ANNAPOLIS – A Thursday hearing on the Medical Decision-Making Act of 2004 tumbled into a confused discussion about what the bill – which seeks to provide same-sex partners with medical decision-making rights – would or wouldn’t do.
Sponsored by Delegate John A. Hurson, D-Montgomery, the bill creates a state registry for domestic partners, and grants registered same-sex couples the medical decision-making benefits accorded married spouses or family members.
But opponents said the bill was about more than that, citing fears that registering domestic partners would lead to a change in school curriculum, extended health care coverage, deteriorating family values and same-sex marriage.
“Creating these counterfeit marriages promotes unhealthy behavior,” said Doug Stiegler of the Family Protection Lobby, who said domestic abuse and promiscuity are more common among homosexuals. Stiegler called the bill a “mockery of morality,” and said if the law is passed, schools will use it to force a curriculum change.
“Because we have no definition of traditional marriage in the statutes, this is a step towards gay marriage,” said Laura Clark of Catonsville, who was alarmed by the bill joining the terms spouse and domestic partner.
“This bill is not a marriage bill,” said Carrie Evans, spokeswoman for the Human Rights Campaign. “It seeks to extend dignity to the at least 11,000 same-sex Maryland families.”
Opponents were concerned that a little-noticed clause in the bill could open the opportunity for same-sex couples to reap financial and health insurance benefits from a partner and said that the bill could be expanded through departmental regulation.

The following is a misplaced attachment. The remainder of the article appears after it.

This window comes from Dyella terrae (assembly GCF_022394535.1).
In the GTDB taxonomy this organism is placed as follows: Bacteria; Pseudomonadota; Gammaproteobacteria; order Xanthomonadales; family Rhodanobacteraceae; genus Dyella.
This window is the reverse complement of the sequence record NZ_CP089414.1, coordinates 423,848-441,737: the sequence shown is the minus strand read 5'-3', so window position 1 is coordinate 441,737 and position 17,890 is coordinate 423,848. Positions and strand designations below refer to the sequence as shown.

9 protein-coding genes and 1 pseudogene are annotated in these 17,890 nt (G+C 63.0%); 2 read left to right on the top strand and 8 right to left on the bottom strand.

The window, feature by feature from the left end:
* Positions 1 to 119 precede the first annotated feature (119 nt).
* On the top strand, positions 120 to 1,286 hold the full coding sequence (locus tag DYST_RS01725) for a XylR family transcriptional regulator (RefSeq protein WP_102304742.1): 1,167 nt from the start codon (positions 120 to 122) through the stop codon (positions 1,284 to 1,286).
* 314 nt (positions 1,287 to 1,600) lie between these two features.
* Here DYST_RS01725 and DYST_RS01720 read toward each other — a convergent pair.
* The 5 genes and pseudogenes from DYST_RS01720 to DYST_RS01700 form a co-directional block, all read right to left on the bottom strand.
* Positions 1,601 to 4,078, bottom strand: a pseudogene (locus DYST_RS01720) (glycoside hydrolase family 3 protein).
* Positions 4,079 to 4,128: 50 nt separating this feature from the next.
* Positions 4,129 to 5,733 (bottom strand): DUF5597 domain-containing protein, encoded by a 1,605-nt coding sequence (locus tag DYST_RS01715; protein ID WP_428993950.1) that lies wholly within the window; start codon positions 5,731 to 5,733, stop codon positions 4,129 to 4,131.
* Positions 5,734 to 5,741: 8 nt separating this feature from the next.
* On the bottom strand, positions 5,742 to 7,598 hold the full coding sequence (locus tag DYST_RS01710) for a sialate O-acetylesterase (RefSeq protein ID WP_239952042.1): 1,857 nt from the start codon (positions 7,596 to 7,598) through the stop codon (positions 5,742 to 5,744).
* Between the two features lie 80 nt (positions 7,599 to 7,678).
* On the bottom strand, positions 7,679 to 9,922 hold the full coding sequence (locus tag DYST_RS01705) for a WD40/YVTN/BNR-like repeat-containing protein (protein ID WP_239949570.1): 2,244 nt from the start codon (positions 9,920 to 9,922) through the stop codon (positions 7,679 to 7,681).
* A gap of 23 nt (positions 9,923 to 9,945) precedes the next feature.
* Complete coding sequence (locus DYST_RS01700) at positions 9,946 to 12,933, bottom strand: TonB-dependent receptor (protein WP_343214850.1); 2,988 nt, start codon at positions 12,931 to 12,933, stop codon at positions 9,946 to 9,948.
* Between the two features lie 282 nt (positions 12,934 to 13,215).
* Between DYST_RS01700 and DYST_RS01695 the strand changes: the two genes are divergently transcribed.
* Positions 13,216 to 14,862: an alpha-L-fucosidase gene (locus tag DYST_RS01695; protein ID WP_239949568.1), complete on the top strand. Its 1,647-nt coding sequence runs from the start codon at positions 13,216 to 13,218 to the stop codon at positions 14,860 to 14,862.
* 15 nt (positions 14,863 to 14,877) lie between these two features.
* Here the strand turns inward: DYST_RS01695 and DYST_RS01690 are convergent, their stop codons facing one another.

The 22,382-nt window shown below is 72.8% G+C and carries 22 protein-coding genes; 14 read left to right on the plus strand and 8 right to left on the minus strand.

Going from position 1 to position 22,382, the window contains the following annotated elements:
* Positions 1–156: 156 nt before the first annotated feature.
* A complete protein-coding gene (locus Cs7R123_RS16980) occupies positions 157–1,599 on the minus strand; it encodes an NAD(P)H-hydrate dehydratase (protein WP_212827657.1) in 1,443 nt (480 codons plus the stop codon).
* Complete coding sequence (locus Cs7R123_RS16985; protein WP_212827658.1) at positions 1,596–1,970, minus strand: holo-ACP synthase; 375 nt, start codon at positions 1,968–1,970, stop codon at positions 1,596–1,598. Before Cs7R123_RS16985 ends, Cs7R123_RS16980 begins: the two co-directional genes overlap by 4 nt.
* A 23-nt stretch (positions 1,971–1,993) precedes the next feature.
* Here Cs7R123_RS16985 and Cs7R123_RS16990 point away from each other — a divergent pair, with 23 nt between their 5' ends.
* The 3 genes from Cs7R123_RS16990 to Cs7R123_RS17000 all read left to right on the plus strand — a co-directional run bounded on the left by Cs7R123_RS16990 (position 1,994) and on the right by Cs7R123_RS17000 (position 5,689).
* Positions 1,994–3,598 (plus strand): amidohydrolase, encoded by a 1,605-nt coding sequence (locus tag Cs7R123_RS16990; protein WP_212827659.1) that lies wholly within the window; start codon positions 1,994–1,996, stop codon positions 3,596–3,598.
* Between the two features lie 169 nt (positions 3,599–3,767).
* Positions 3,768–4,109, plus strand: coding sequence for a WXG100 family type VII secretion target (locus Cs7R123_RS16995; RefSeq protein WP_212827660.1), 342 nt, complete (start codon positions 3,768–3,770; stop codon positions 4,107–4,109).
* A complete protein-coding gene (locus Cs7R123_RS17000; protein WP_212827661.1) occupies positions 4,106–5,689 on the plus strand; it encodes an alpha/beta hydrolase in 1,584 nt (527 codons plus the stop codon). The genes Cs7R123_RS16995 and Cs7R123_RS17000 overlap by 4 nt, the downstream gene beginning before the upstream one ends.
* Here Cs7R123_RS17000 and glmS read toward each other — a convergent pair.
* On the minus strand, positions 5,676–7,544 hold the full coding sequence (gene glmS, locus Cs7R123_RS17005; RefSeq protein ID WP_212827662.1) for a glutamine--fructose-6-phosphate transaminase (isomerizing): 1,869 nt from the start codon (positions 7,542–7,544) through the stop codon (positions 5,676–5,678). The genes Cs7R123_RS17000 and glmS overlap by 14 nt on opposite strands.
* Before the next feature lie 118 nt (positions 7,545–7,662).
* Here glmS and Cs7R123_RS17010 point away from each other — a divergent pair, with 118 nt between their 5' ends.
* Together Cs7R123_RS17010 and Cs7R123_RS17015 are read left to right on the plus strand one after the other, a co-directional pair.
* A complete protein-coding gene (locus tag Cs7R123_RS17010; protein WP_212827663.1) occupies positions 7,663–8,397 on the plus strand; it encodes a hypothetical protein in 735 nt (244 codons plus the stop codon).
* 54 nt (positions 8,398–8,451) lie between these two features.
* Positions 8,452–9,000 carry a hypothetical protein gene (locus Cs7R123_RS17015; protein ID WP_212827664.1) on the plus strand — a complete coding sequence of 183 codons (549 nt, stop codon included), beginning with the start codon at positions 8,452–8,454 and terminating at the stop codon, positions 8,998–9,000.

That’s wrong, said Hurson. The clause does, however, address companies that provide partner benefits voluntarily. Department regulation isn’t an issue either, he said, because, the health department would only have the power to create the registry, not expand benefits.
“They are delusional,” Hurson said of opponents. “They are trying to make stuff up because they don’t like the bill.”
Opponents also charged the legislation was unclear and would put undue burdens on the Department of Health and Mental Hygiene, charged with registering partners.
“The purpose of the health department is to provide health care, not to monitor relationships,” said Pat Kelly, a spokeswoman for the Maryland Catholic Conference.
Some critics added that items included in the bill – such as the ability to make funeral arrangements – exceed the bill’s scope.
Four other states have instituted registries, ranging from civil union in Vermont to a domestic partner bill in New Jersey similar to Hurson’s bill, HB 1284.
Delegate Donald B. Elliott, R-Carroll, questioned why registration is necessary, when power of attorney documents might accomplish the same goal.
Proponents said other rights included in the bill, such as the ability to make funeral arrangements for a deceased partner or have private visits in a nursing home, exceed the legal scope of advance directives or powers of attorney.
Also, legal documents are expensive and registration streamlines the process, said attorney Mark F. Scurti, who testified at the hearing.
Scurti himself was forced to retrieve a directive before visiting his partner in the hospital, but was let in easily by staff the next day when he simply said he was an attorney.
Approving such rights could even improve health outcomes for gays and lesbians, said David Haltiwanger, director of clinical programs and public policy for Chase Brexton Health Services.
“In medicine, we realize that the mind and physical state are connected and patients do better with access to loved ones,” he said.
A vote on the bill has not yet been scheduled. –